Looking at the facts, however, Nurkic is a 7ft, 290 LBS player who knows his role and how to contribute to playoff basketball playing in 16 career games. Also, this is not a guarantee, but you have to think any engagement issues or not seeming “locked-in” goes out the window with a strict coaching staff and playing with three superstars that have the common goal of winning a chip for their legacies and the city of Phoenix at all cost.

Having Frank Vogel in town is also a major plus and will be a real indicator that Nurkic still has what it takes to anchor a championship-caliber team. The lack of pressure with defense provided at each of the other positions and an upgrade of defensive-minded wings/bigs such as Keita-Bates Diop and Drew Eubanks will allow him to focus on paint protection and rim deterrence. See the below Tweet for confirmation on the Suns’ plans for Nurkic (also shoutout to Gambo for being extremely accurate not only locally, but nationally as well).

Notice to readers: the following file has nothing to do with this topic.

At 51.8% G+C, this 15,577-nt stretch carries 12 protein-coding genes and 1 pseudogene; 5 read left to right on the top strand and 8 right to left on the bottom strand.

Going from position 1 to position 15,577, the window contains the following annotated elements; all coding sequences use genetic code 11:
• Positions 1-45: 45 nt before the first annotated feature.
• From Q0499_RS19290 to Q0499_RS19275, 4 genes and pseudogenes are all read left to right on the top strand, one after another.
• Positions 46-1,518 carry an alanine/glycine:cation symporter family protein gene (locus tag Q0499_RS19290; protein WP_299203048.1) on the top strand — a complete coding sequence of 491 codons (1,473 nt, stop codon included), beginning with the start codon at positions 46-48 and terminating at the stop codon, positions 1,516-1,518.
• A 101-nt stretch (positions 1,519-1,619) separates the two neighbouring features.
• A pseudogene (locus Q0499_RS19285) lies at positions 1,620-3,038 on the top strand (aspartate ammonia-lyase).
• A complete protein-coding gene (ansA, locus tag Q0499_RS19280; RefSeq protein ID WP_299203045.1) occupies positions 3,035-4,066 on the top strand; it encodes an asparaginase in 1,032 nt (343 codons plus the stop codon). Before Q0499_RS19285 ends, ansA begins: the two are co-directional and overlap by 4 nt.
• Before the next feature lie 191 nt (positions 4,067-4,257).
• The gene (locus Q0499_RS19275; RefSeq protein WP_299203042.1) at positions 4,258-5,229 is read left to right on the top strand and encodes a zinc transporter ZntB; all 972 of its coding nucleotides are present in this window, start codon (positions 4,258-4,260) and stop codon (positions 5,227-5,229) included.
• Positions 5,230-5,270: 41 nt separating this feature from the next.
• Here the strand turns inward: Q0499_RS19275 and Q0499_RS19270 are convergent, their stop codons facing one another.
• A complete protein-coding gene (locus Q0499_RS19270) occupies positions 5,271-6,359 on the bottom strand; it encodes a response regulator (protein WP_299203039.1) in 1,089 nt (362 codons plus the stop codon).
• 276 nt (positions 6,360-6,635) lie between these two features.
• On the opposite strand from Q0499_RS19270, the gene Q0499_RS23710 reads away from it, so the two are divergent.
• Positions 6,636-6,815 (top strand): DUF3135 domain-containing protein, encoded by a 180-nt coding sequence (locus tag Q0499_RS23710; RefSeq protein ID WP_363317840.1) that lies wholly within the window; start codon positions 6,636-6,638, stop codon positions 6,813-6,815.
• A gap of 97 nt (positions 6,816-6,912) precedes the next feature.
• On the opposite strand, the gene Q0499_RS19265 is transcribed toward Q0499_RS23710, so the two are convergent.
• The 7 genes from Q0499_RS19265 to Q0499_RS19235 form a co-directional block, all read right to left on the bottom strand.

Although this is not a specialty for Nurk, at least having a capable three-point shot especially on pick-and-pop situations and trail threes could add another layer of potency to the Suns’ offense. Going back to DA, there were times when he showed flashes of potential from beyond the arc but never presented enough volume to make it a consistent part of the offense. In addition, just based on visuals alone, Nurkic looks way more comfortable firing from three having more fluid shooting mechanics than Ayton did.